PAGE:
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Why I Think It's OK to Cry in Front of Your Children When You're in Pain

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When I was little and growing up with my parents and two older sisters, I rarely saw my mum and dad cry. I grew up thinking that this was the norm and that parents weren’t allowed to cry because they were supposed to be the strong ones, the tough ones who were there for you when you cried. I never thought when I was an adult and a mother, that I would cry as much as I do or cry in front of my kids.

Being as disabled as I am and living with so much intense pain on a day to day basis, it’s now become part of my daily routine to have a cry. Whether that is because I am frustrated with not being able to do something, go somewhere, to see a friend, to move, or even just because my pain is so bad I can’t physically take it right at that second.

Ten years ago, I was fine and living a normal life full of normal things.  I was working, exercising, socializing, laughing, able to do anything at the drop of a hat. Now I spend most of my day in bed, laying down. I am on meds all day, I can’t do a lot and I am frustrated a lot of the time I am down. I have a lot of pain from the discs in my back, and I have mental and physical pain. It’s a lot to deal with.

The first time my kids (I have two boys, one stepdaughter and two stepsons) saw me cry I felt embarrassed, ashamed, like I needed to hide it. How dare I stoop to such a low level of allowing my kids to see their mum cry. What would they think?! They would surely be scared if mum had lost it.

Mums are supposed to keep it together for their kids. They are supposed to be the strong rock that their kids need. Mums aren’t supposed to fall in a heap! What was I doing?!

After crying in front of my kids many times now, I have learned that it’s not so bad. I now take the view that I think it’s healthy to let your kids see you cry.

I didn’t grow up with parents who cried in front of me, but my parents also didn’t have a chronic illness and weren’t in pain every day like I am now. Maybe if they had been in pain, they would have cried more and it might have been more acceptable.

My current “normal” is living in pain every day from when I wake up to when I fall asleep, living in hospitals, regular major surgeries, doctors offices, specialists offices, being a homebody and never going out. I just have to get through each hour to the end of the day. That wasn’t my normal until about six years ago.

I have been shocked and impressed by my kids and how they react when I have to cry out in pain. They show empathy, they give me hugs, they see that I am just like everyone else. They see that even parents break down and don’t have it together all the time, and I think that’s healthy.

My kids need to know how much pain I am in, and that that’s why I can’t do things with them. I am not choosing not to play with them or take them places. The pain is ruling my body. Their mum would love to be able to do more with them, but right now it can’t happen. They need to know that I can’t do certain things with them or for them when I am in that much pain. It shows them the other side of happiness and that life can be really hard. It shows them truth, hard truth, and an ugly reality.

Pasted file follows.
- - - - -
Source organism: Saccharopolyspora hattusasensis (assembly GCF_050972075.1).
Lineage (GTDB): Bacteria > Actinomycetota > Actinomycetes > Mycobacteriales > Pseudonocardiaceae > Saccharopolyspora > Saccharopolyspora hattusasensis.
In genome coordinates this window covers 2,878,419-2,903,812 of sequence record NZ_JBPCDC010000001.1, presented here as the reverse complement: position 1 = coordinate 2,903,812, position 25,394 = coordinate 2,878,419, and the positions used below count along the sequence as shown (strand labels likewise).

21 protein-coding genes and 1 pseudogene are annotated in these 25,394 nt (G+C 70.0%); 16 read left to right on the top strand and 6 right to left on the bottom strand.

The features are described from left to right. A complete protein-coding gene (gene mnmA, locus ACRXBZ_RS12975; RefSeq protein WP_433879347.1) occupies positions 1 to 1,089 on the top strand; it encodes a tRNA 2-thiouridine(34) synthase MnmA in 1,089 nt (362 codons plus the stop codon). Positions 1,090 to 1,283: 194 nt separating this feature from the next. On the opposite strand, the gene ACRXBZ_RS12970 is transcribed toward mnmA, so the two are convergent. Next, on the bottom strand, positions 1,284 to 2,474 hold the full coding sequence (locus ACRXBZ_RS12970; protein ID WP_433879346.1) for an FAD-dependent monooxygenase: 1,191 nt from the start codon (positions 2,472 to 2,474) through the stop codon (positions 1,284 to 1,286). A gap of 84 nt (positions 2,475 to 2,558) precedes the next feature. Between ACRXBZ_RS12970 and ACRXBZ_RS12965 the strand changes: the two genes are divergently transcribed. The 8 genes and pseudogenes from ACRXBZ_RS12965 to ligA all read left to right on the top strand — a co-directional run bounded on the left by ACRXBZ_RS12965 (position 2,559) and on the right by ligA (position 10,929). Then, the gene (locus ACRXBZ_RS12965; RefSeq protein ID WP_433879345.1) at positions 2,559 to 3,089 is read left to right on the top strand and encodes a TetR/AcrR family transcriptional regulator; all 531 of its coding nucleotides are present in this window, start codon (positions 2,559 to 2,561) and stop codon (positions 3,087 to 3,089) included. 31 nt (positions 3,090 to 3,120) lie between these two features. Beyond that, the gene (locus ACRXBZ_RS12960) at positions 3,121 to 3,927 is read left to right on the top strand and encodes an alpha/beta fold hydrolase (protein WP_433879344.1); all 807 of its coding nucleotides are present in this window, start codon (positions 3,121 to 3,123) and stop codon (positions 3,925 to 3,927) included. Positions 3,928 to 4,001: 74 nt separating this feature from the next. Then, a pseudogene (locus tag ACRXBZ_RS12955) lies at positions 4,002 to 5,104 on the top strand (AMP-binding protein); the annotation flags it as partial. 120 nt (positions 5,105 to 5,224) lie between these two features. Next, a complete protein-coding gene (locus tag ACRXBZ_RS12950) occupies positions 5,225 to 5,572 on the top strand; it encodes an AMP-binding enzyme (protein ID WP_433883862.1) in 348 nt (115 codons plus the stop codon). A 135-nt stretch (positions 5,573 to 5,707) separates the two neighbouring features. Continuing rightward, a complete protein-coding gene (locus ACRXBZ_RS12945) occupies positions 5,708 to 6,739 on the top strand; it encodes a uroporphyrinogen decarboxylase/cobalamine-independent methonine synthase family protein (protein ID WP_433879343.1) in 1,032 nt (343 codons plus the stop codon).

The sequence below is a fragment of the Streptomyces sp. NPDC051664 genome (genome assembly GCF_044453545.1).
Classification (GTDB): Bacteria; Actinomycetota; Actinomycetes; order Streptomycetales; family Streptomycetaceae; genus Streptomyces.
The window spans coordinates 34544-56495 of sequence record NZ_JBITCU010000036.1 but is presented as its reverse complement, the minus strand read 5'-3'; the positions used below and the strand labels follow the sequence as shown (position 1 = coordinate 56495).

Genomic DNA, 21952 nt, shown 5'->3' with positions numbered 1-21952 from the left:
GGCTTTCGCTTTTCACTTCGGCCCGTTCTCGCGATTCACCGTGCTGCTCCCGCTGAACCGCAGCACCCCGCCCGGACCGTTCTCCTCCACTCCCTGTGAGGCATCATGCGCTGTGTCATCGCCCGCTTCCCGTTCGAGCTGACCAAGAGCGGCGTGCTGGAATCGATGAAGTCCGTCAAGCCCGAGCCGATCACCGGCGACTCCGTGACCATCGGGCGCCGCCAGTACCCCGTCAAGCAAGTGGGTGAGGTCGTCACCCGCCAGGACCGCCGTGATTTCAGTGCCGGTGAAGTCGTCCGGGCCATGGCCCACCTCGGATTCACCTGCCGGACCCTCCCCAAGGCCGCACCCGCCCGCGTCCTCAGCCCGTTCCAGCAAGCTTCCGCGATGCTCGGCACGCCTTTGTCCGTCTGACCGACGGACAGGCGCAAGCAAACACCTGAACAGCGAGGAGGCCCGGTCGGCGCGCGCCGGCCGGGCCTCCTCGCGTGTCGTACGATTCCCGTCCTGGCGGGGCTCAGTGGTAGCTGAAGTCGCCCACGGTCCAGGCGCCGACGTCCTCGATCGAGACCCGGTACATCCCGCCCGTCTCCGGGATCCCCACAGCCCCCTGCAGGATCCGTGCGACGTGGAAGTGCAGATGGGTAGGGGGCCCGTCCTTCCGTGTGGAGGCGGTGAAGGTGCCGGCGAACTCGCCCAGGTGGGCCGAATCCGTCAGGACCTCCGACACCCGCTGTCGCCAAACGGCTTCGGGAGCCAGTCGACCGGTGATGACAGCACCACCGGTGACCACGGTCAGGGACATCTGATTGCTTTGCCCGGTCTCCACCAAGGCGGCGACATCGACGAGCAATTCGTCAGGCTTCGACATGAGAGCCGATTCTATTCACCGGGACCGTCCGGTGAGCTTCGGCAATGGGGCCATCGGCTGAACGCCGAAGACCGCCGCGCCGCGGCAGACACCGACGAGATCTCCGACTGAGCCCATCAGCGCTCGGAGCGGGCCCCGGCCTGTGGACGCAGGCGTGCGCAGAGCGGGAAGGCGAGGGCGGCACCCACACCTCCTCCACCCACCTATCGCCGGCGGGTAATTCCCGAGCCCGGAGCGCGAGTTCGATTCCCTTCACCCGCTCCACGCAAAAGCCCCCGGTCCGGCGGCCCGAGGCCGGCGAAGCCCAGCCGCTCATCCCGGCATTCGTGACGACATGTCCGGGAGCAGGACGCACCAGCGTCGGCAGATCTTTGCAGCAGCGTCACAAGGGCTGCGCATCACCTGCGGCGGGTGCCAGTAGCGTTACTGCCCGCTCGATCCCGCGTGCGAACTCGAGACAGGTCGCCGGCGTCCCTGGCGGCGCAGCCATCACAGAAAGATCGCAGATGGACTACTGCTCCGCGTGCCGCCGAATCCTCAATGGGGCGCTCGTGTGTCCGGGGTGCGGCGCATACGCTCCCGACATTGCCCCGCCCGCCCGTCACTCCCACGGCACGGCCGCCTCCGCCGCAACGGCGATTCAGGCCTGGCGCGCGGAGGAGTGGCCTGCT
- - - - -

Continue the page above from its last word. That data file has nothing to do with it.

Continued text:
Don’t get me wrong, I don’t walk around my house bawling or walking into their bedrooms and standing there just crying in front of them. If I am crying it’s because they have caught me crying in my bedroom or somewhere private where I have ended up.

There have been a couple of occasions where pain has struck me down. There has been such bad debilitating pain that I have been stuck not being able to move, and I have had to ask them to help me in some way. The tears have started rolling down my face, out of pain, out of frustration and out of sadness. Sadness in the fact that I am the mum, I am supposed to be looking after them and carrying them through life, not the other way round. But I think this journey, if nothing else, shows my kids I am human.

Everyone cries, even mums and dads. I tell my stepdaughter all the time, we as females have the ability to cry a lot. We can all cry whenever we want to, and crying is good. It lets your emotions out and can sometimes feel very therapeutic. I tell her it’s OK to cry. I probably cry more than most, and my journey of chronic illness has been one where I have cried a lot for many reasons.

I am now OK with crying in front of my kids, if I have to, and they are fine with me crying in front of them. They understand to some level, what I go through. They know that if mum is crying, things are still going to be OK and so will I.

We talk about it and they ask what’s wrong, so they know why I am crying. It breaks down the barrier between child and adult. We are able to communicate on a neutral, raw, open, level. Your kids are there for you more than you know. They want to be there for you. If you are upset or sad, don’t hide it. They want you to be happy and they want to cheer you up. Just as we do for them. And on days when you think your whole world is falling in a heap, and you couldn’t be more upset, a warm hug from your kids and a chat can really cheer you up.

I have learned that it’s OK to talk to your kids about why you are hurting and why you are down or upset. They love you more than anyone in the whole world and you don’t need to hide your tears, crying in secret. It might just bring you closer together.

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Thinkstock Image By: Stockbyte

Originally published: February 28, 2017
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